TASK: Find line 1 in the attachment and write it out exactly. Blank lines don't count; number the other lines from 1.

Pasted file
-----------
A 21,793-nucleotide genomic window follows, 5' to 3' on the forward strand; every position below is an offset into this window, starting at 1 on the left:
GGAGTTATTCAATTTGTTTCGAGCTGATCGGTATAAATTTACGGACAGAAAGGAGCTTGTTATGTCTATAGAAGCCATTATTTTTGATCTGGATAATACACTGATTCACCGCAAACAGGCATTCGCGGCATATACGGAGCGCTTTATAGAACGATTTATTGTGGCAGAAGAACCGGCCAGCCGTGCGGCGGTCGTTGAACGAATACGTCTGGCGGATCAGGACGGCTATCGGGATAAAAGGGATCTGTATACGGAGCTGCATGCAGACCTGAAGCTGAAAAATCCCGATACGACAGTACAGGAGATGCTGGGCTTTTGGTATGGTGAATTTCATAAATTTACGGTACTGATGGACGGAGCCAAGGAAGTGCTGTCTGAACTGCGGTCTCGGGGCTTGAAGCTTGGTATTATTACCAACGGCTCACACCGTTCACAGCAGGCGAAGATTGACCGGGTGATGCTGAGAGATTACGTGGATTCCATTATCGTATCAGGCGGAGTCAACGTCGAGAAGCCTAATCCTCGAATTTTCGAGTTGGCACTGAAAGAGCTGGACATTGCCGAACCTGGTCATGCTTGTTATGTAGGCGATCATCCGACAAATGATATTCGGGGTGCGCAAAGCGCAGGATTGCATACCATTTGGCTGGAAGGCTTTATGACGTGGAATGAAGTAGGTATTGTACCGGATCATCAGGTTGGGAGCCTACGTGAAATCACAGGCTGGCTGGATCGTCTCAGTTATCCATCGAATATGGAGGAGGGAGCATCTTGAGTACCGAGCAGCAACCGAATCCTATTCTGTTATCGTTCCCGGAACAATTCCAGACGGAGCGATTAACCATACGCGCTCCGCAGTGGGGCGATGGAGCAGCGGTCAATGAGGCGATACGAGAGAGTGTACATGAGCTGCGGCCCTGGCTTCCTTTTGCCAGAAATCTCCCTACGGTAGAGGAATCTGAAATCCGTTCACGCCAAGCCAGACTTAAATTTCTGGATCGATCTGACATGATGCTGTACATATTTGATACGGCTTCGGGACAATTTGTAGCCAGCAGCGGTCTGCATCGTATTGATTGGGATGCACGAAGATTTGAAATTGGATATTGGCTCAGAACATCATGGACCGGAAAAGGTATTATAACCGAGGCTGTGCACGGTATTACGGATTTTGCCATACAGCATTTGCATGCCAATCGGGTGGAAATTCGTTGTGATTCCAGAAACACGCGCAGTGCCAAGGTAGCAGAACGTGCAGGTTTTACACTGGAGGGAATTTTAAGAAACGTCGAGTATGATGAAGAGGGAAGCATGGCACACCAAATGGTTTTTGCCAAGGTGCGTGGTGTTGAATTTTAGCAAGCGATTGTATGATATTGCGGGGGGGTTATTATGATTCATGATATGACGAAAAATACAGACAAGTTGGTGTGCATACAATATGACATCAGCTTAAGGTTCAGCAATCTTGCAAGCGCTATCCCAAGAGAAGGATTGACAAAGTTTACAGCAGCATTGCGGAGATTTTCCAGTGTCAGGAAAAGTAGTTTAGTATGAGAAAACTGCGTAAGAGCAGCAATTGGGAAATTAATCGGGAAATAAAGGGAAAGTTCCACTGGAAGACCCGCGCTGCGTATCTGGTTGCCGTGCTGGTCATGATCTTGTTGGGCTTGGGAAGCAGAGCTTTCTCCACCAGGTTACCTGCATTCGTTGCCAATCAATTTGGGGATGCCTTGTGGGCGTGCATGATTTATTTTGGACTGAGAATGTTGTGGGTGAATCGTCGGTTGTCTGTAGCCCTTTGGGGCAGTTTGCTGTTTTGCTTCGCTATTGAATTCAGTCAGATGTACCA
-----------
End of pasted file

A 21,793-nucleotide genomic window follows, 5' to 3' on the forward strand; every position below is an offset into this window, starting at 1 on the left: